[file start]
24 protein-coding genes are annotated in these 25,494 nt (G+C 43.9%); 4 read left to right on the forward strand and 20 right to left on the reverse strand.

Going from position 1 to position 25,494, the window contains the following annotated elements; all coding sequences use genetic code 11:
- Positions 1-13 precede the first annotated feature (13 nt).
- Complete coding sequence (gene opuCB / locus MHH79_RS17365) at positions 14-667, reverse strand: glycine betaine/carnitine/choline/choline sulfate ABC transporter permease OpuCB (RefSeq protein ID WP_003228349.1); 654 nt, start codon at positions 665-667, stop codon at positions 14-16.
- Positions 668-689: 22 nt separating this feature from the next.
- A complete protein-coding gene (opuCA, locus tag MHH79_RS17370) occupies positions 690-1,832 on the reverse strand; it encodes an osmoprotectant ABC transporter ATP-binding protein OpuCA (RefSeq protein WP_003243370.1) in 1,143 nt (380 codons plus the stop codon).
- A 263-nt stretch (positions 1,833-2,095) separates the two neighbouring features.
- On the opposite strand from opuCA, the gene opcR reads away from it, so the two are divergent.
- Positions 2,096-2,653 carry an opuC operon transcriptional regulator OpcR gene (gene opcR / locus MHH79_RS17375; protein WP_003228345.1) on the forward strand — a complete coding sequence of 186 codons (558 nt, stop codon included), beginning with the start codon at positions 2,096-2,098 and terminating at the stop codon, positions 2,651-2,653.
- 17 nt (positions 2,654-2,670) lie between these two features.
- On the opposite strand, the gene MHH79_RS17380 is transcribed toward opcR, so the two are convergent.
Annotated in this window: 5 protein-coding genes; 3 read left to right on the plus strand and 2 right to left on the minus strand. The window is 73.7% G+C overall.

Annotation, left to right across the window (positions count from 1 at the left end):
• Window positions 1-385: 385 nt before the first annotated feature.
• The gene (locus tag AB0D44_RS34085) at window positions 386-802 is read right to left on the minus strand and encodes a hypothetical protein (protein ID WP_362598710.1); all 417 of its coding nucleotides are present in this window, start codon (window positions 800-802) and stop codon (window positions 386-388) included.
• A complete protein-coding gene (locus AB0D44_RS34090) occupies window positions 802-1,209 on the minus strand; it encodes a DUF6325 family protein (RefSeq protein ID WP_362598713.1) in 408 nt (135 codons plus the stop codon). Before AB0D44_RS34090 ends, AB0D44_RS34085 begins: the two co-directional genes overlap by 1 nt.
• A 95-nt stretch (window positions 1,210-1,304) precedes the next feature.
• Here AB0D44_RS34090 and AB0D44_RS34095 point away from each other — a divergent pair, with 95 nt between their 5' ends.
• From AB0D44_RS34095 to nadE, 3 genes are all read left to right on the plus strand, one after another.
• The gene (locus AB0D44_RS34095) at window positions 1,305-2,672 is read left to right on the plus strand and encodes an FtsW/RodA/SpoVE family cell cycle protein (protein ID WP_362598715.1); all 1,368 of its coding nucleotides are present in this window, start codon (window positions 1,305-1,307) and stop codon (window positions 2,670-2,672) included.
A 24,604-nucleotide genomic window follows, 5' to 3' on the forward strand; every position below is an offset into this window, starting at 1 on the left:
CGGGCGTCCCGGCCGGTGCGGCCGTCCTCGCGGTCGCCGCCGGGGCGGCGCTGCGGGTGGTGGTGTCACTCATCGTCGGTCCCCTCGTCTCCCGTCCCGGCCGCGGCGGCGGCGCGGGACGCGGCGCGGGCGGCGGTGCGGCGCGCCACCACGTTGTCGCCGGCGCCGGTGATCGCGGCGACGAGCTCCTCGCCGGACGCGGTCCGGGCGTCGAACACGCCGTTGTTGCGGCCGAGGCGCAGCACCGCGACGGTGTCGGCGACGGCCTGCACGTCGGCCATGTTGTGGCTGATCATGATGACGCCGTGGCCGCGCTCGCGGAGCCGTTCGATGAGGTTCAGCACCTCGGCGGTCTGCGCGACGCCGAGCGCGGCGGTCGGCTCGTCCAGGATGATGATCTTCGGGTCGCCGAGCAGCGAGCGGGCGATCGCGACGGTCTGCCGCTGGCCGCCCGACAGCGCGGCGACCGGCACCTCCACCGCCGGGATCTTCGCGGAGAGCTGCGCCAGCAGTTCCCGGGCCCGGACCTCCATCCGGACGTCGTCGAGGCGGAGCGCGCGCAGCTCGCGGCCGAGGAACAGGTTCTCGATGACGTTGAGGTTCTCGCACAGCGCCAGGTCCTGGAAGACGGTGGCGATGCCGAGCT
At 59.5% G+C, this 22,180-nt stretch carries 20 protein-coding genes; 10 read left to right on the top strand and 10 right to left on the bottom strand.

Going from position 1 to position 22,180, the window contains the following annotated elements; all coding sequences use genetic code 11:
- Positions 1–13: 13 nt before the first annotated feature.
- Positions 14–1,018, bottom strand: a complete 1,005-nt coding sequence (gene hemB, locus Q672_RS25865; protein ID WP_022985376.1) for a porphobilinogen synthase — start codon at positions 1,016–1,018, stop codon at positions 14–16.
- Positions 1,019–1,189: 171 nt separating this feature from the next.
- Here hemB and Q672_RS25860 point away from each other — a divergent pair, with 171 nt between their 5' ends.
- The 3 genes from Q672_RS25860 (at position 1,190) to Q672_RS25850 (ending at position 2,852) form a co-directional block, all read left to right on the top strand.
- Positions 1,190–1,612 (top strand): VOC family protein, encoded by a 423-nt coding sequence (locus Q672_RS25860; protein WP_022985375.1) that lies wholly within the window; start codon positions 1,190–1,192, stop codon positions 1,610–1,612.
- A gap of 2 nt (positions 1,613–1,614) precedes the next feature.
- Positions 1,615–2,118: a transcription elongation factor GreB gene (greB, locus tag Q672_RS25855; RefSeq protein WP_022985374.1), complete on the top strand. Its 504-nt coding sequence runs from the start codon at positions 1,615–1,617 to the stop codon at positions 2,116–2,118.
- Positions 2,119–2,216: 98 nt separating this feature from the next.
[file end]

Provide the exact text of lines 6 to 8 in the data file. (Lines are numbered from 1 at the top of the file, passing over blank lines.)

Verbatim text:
- A complete protein-coding gene (opuCA, locus tag MHH79_RS17370) occupies positions 690-1,832 on the reverse strand; it encodes an osmoprotectant ABC transporter ATP-binding protein OpuCA (RefSeq protein WP_003243370.1) in 1,143 nt (380 codons plus the stop codon).
- A 263-nt stretch (positions 1,833-2,095) separates the two neighbouring features.
- On the opposite strand from opuCA, the gene opcR reads away from it, so the two are divergent.